Kanye West Dissects "Famous" For 'Vanity Fair'
Kanye West follows the shock and awe of the "Famous" video debut with an explanation of the creative direction for the clip in an exclusive interview with Vanity Fair. A riff on painter Vincent Desiderio's 2008 piece entitled Sleep, the video for The Life of Pablo LP standout was also inspired by the work of artist Matthew Barney - a man West refers to as his "personal Jesus." The result of three months of production, the video is punctuated by a shot that depicts West and his equally provocative wife Kim Kardashian lying nude alongside George W. Bush, Anna Wintour, Donald Trump, Rihanna, Chris Brown, Taylor Swift, Ray J, Amber Rose, Caitlyn Jenner and Bill Cosby. In that moment West's latest work appeals to the human propensity for voyeurism and arguably makes good on a previous claim that he and Kardashian's lives are "walking performance art." While Yeezy's work has raised eyebrows and ruffled feathers plenty of times before, his decision to place twelve naked superstars in a bed together has definitely elevated the art of pushing the envelope and prompted more than a few questions.
How much of what appears in “Famous” is real? The video, which was filmed over a period of three months and cycled through four different formats and several different collaborators until West felt he’d achieved the result he wanted, leaves you guessing as to which of the celebrities are really playing themselves and which are presumably only there by the grace of some advanced prosthetic wizardry (will the real Taylor Swift please stand up?). Speaking from an L.A. editing suite where he was still obsessively recutting the film the day before its premiere—while also shooting a new scene involving Caitlyn Jenner and a purple Porsche—West was loath to divulge too much of what went on behind the curtain. For him, the ambiguity goes to the core of what he’s trying to say about the mythos of contemporary celebrity.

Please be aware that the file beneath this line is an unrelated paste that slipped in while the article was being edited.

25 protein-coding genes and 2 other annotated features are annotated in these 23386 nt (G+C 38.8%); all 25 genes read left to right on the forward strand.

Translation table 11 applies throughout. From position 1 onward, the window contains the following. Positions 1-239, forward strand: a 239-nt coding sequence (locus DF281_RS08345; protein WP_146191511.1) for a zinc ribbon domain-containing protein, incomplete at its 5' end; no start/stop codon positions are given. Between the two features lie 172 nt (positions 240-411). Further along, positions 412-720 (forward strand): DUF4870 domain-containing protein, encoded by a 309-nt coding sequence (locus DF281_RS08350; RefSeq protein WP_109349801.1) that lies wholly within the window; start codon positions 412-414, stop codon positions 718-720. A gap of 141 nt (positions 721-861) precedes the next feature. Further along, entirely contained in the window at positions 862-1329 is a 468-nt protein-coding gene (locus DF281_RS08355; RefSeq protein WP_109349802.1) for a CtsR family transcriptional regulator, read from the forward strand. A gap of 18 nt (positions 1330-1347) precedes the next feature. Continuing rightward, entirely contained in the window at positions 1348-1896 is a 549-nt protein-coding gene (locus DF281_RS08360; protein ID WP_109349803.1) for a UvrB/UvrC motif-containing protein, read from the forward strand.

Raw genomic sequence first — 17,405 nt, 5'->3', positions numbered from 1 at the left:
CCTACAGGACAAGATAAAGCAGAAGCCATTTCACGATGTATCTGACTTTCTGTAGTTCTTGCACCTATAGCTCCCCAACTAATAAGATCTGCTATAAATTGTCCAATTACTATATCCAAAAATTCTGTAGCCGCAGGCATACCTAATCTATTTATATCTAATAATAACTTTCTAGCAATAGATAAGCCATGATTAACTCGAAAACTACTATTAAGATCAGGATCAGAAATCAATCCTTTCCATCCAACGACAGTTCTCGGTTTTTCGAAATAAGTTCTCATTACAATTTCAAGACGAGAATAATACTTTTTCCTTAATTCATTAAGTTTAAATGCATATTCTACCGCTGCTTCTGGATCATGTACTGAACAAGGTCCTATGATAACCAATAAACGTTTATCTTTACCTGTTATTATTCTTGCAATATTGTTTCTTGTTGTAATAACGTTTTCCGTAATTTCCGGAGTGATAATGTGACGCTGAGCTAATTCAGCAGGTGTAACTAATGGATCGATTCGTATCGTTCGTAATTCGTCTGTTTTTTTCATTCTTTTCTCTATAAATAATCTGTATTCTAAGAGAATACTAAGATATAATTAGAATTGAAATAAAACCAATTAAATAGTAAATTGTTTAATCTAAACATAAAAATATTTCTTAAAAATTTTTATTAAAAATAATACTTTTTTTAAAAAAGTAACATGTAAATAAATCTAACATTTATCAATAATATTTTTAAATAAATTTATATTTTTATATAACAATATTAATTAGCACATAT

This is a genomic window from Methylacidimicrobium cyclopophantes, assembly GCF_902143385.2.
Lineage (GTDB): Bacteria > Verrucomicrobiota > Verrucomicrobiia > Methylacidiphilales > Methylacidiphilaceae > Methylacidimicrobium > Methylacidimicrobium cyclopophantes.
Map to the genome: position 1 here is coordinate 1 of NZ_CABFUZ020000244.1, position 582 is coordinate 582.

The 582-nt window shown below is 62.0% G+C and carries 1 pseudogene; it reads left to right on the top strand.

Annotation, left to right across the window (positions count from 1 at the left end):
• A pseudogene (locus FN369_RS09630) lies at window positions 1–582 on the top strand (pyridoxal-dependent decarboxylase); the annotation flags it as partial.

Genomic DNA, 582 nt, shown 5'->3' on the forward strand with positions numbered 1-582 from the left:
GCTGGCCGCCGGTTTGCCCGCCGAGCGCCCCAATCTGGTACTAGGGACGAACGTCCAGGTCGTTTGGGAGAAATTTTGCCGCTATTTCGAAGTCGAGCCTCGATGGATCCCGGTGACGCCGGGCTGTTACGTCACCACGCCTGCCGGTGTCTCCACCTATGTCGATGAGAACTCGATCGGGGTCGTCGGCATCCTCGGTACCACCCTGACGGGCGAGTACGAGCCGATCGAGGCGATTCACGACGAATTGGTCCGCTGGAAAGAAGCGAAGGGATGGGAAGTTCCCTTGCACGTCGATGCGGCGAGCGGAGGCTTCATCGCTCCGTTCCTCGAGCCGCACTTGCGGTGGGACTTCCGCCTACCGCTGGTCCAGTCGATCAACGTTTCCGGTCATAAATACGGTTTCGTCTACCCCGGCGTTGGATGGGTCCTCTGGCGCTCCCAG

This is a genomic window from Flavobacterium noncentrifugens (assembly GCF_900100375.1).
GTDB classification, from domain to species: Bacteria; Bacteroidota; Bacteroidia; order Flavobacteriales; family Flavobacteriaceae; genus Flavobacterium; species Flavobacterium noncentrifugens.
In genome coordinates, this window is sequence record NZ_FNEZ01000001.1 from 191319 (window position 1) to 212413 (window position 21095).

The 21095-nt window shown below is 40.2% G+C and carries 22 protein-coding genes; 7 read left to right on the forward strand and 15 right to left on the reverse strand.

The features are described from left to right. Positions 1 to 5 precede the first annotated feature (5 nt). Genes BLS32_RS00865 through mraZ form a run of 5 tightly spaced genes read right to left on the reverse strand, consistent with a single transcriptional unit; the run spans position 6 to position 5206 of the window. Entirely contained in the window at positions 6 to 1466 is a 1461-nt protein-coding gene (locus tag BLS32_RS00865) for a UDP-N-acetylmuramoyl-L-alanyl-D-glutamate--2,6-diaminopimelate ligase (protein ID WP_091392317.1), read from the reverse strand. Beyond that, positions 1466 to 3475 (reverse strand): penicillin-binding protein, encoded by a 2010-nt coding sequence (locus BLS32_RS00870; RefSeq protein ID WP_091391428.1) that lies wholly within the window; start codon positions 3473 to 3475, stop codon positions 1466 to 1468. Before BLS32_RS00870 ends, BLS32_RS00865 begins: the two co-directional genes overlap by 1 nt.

West has pushed the format of the music video before, most notably in 2010’s “Runaway,” the 35-minute-long mini-epic he made to showcase the album My Beautiful Dark Twisted Fantasy. But, if you’ll excuse the expression, this is his most naked attempt to raise the music video to the level of an art piece. “Matthew Barney is my Jesus,” he said, referring to the artist known for his use of living sculptures in works like The Cremaster Cycle. (West was also directly inspired by the work of American realist painter Vincent Desiderio.) West’s video has some of the salacious trappings of a pop promo—the night-vision vibes; the presence of Ray J., who previously appeared in a sex tape with Kim, an epochal event that West hasn't been shy about referencing in his lyrics. But here he raises those expectations only to confound them. “We were very careful with shots that had [something] sexual to take them out,” he said. What we see instead is a moody, quasi-religious tableau of naked, vulnerable, strangely peaceful bodies at rest. Under the sheets, West seems to be saying, celebrities are just like us.